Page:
Tuesday, September 15, 2015

Freedom coming for UAW-represented autoworkers in right-to-work states

By M.D. Kittle

MADISON, Wis. – Time’s almost up for the United Auto Workers’ free ride.

Auto industry contracts for 140,000 of the 400,000 UAW members were set to expire at 12:01 a.m. ET Tuesday.

That means autoworkers in Michigan, Indiana and Wisconsin will soon be free to decide whether they want to opt out of union membership, and they no longer have to fear for their jobs should they exercise that right.

The three states over the course of the last four-year UAW contract with the Big Three automakers – Wisconsin most recently – implemented right-to-work laws, ending compulsory union membership and forced dues.

“After September 14, 2015, UAW workers in these new worker-freedom states enjoy the same rights as workers in other right-to-work states and may choose whether to financially support their union or not,” according to UAWOptOut, a website “dedicated to informing private sector UAW members about their rights.”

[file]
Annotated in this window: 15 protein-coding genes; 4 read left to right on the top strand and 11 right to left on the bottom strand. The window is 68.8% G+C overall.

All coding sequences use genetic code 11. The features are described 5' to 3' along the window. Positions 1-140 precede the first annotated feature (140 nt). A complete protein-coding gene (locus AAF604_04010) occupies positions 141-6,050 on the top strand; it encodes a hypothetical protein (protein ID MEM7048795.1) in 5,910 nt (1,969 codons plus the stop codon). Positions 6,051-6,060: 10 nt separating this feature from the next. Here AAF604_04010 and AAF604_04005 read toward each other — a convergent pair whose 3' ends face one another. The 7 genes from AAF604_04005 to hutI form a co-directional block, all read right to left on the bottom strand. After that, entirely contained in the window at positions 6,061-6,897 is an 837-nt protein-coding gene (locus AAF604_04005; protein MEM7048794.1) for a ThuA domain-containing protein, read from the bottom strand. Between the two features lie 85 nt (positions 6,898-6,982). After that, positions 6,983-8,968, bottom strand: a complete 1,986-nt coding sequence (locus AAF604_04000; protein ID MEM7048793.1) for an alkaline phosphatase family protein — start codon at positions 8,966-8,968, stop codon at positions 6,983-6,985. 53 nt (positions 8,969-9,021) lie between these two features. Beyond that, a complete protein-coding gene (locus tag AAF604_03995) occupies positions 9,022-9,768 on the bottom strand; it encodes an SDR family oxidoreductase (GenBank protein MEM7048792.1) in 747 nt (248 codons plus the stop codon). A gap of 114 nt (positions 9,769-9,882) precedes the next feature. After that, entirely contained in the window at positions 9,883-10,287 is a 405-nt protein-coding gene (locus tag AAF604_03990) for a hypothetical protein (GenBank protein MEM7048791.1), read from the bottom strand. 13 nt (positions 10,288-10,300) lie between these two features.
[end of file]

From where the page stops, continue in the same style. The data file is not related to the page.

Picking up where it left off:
The website includes opt-out forms, testimonials, and a section on frequently asked questions.

As the site notes, “Collective bargaining is almost exactly the same in right-to-work states as it is in non-right-to-work states. Workers and the UAW can still bargain over wages, hours and working conditions with employers like GM, Chrysler, Ford, and parts suppliers. The only difference is that in right-to-work states a worker cannot be fired for refusing to financially support a union such as the UAW.”

In an advisory statement last month, the Right to Work Legal Defense Foundation said that once the UAW’s “monopoly bargaining contracts” with the automakers end, all autoworkers in the right-to-work states will have the right to resign union membership and will no longer have to pay “agency fees” to the union at any time, for any reason.

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